Baby Boomers, millennial’s grandparents, lived through a segregated America. The issues that they faced during the Civil Rights era, the millennial generation faces though because white superiority has been reinforced, Mitchell said. “Our generation’s Emitt Till was Trayvon Martin, Mike Brown, Sandra Bland,” she said. “Black bodies are being killed and no one is being held accountable for it.”
Though the Civil Rights Movement ended 49 years ago, Buras, Southeastern sophomore, said we have come far in racism in America, but we have much further to go.
“There are people who are racists and they don’t think they are. They will be nice and friendly, but in their heart, they have prejudice in their heart,” Buras said. “There will always be some evil in this world.”
Another Twitter poll determined that 51 percent of 49 people voted that some white people do and some white people do not understand white privilege.
After learning more about #Whiteprivilege and #Oscarsowhite, Buras said the entertainment industry, over the last year, successfully worked on integration. “Through this year’s Oscars, we have more black actors, directors, and producers, which goes to show that there is improvement,” he said.
Quinn also recognized the entertainment industry’s push for integration and white’s awakening to comprehend their privileges. “There has been Hamilton (the musical), it is about diversity and calling out white privilege and calling out people who don’t get this opportunity.” Quin said. “Things like Hamilton and Get Out are widely popular among people of color and white people.”
However, Mitchell agrees that the industry may be making moves, but she does not want to give them too much credit. “The entertainment industry is just feeding the culture, in order to feed their own pockets,” she said. Social media was the engine she believed unmasks the idea of racism and white privilege to people. “Social media allows us to connect to people we would not have connected with,” Mitchell said. “People are starting to learn the racial social constructs of this society.”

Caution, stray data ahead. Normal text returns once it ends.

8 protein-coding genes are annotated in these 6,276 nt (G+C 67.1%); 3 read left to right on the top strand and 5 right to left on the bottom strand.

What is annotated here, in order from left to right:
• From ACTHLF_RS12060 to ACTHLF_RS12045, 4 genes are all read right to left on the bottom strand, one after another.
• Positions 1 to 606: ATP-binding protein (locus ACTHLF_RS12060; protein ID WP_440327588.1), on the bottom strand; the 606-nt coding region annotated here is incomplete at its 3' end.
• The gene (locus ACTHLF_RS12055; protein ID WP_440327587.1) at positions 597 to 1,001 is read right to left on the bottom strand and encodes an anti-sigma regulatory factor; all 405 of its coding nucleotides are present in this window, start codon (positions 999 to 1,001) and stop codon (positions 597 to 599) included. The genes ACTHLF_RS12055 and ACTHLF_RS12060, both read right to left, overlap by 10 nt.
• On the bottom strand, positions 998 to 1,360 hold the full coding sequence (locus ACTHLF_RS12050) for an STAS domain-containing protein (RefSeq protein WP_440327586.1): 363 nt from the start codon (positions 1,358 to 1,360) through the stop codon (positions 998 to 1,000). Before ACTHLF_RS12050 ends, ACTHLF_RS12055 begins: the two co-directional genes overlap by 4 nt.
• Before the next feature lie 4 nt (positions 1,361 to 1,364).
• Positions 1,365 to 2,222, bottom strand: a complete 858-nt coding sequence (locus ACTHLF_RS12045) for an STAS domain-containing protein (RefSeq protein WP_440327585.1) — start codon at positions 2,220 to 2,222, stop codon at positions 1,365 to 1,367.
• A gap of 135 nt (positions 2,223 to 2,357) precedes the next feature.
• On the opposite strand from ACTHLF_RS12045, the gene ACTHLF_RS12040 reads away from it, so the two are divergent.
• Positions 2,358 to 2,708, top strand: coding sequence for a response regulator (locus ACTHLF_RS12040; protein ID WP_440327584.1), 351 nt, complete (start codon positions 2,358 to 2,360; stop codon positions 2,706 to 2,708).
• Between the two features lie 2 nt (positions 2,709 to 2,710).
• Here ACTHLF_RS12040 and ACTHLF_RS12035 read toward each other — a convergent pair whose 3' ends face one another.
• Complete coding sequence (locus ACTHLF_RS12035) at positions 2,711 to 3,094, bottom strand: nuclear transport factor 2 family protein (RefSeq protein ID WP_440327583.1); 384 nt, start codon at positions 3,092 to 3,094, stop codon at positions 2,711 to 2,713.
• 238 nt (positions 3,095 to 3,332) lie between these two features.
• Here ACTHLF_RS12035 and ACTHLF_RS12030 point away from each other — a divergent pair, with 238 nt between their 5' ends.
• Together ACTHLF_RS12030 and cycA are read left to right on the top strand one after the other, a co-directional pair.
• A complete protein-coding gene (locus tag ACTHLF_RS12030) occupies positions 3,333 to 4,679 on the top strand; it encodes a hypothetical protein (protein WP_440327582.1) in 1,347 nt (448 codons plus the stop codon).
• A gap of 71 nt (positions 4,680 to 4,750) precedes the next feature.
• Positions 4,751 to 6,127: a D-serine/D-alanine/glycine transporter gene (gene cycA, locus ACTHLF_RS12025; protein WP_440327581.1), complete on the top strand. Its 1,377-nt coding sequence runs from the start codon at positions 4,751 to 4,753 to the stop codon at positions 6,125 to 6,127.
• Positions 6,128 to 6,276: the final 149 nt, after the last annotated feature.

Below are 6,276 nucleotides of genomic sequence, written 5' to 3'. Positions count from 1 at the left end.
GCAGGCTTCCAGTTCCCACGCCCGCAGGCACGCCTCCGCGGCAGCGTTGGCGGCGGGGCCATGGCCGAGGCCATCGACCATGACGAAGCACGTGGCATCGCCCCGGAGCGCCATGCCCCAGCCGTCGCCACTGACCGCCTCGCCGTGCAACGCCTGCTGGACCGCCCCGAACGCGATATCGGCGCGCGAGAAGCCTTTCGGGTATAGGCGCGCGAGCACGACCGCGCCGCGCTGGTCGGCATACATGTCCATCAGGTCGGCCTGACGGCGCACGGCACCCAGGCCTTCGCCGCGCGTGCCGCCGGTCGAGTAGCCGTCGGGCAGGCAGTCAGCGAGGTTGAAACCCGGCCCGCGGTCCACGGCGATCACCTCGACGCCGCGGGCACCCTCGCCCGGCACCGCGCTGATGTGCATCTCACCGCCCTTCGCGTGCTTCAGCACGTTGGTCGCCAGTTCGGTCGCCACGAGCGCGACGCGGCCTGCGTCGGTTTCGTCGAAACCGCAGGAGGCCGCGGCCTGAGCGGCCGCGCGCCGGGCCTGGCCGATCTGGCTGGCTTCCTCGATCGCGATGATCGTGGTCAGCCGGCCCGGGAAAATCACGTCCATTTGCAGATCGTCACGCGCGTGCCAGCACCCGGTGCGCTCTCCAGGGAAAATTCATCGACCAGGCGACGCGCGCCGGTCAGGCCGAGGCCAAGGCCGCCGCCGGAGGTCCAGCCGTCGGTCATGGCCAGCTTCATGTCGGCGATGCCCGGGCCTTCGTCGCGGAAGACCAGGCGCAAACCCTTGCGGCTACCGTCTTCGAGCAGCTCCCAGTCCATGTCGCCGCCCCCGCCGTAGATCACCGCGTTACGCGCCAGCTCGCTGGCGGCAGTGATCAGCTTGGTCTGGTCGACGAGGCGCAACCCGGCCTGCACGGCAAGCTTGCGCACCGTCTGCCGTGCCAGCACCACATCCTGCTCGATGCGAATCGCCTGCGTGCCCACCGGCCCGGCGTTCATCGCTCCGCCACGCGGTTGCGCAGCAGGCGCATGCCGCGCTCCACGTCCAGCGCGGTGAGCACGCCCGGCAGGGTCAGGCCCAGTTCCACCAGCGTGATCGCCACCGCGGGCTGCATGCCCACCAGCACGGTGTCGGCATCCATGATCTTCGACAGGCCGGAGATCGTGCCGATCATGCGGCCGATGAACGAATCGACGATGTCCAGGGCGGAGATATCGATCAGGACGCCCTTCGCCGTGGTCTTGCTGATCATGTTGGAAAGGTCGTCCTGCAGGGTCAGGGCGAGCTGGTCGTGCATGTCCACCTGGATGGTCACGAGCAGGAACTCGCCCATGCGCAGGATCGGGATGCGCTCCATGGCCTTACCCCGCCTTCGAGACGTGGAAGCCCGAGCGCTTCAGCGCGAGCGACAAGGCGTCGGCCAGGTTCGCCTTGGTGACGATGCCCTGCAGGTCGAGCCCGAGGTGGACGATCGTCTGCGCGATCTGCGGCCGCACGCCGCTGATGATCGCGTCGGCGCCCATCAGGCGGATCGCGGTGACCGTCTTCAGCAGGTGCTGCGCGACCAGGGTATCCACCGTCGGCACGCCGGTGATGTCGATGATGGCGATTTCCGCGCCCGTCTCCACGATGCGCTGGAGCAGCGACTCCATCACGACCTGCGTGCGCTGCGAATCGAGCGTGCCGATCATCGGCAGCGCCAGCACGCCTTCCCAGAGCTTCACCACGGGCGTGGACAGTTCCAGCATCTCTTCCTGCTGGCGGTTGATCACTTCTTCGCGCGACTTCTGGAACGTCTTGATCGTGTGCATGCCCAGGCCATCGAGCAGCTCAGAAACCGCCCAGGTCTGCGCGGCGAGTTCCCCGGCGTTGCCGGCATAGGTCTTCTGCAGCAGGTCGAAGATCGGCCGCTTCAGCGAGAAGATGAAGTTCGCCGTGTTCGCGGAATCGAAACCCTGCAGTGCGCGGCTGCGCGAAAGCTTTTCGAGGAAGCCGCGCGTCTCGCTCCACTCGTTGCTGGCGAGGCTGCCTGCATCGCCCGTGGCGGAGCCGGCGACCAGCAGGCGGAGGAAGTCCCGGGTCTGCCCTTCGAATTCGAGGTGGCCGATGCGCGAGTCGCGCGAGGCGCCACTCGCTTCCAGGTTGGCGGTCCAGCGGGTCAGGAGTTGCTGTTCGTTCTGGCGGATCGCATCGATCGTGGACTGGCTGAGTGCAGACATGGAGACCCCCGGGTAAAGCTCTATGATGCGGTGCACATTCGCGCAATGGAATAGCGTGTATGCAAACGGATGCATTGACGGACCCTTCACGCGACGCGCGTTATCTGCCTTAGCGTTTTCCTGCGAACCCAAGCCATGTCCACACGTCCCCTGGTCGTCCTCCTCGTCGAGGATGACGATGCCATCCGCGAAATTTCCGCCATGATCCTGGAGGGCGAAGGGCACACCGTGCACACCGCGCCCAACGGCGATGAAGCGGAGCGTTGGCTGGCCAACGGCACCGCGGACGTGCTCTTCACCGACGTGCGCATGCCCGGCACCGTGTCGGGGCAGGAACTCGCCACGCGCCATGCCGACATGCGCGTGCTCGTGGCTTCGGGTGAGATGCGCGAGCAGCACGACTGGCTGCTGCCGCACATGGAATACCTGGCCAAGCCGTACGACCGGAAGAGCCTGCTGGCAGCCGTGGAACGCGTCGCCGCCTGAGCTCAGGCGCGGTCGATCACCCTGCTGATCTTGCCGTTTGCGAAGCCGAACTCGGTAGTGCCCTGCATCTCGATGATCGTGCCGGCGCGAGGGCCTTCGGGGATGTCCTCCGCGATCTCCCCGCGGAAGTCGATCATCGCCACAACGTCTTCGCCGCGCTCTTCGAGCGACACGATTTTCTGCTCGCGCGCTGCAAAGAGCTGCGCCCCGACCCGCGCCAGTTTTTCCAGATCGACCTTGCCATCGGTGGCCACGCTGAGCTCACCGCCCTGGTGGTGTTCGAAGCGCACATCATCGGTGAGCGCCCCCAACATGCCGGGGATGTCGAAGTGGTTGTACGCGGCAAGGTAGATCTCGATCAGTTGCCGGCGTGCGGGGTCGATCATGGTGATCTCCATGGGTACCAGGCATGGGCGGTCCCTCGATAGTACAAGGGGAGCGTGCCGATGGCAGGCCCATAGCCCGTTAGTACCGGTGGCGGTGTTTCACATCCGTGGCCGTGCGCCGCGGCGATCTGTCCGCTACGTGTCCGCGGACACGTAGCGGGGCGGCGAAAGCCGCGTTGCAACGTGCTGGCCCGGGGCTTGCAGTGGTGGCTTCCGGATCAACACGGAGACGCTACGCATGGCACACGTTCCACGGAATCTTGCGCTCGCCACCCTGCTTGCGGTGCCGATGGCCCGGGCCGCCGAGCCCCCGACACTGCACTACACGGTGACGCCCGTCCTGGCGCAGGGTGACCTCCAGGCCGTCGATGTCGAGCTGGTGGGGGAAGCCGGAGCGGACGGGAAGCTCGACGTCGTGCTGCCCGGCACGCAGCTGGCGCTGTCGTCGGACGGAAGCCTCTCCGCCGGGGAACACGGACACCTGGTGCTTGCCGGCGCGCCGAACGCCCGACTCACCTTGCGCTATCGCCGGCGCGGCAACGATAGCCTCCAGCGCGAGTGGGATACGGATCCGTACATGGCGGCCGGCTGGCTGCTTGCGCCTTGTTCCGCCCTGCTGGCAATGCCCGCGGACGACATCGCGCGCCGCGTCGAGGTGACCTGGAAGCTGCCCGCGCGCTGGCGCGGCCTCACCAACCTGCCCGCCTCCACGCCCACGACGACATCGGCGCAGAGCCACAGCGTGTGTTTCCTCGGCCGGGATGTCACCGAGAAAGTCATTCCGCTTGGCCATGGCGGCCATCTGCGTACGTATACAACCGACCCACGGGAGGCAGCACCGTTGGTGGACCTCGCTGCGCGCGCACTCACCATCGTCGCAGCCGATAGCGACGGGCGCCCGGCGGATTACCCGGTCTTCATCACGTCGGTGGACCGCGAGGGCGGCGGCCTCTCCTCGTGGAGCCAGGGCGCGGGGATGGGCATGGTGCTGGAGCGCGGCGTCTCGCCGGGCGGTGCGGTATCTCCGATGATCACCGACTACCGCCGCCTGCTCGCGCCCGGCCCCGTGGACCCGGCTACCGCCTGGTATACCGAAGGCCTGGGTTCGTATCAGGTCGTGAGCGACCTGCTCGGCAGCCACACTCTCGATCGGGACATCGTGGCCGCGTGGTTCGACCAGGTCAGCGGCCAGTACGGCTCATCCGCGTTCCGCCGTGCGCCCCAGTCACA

Some people may be oblivious to it, but when it comes to older generations, we should not discredit their understanding of white privilege, Kokontis said. “The academic formations in colleges and universities had modes of critique that were initially a product of the 60’s and 70’s, attending to the root of systems of where systems of oppression and power began,” she said. “Things like black studies and women studies came into universities at a point in time. But it is in media, in the blog sphere, and talk shows, they pick up a critique of racism and misogyny.” With the new Trump Administration in office, Kokontis said that we are in a terrifying moment of overt racism.
“I feel anxious and frightened about the place that we are in. Yet it has mobilized a level of opposition that we have not seen on this kind of scale, in my lifetime, which is a good thing,” she said.
Working away from racism and white privilege may involve better education, Quinn said. “Education plays a big part… half of what we learn comes from school and the other half comes from our family.”
Quinn’s credited his high school education for teaching him about the lack of opportunity his minority peers have. “Coming to NOCCA has made me open my eyes to other people’s situation. There are people have to have night jobs to support their family and then come to school. That is something I never have to experience,” Quinn said,
“Being aware of other peoples ‘experiences make me realize my own privilege and aware of all the opportunities that a lot of other people don’t get to have.”
Rankins believes there is a way for this generation to close the gap on white privilege.
“Racism can be undone through community organizing. If we do not organize, nothing will change,” he said.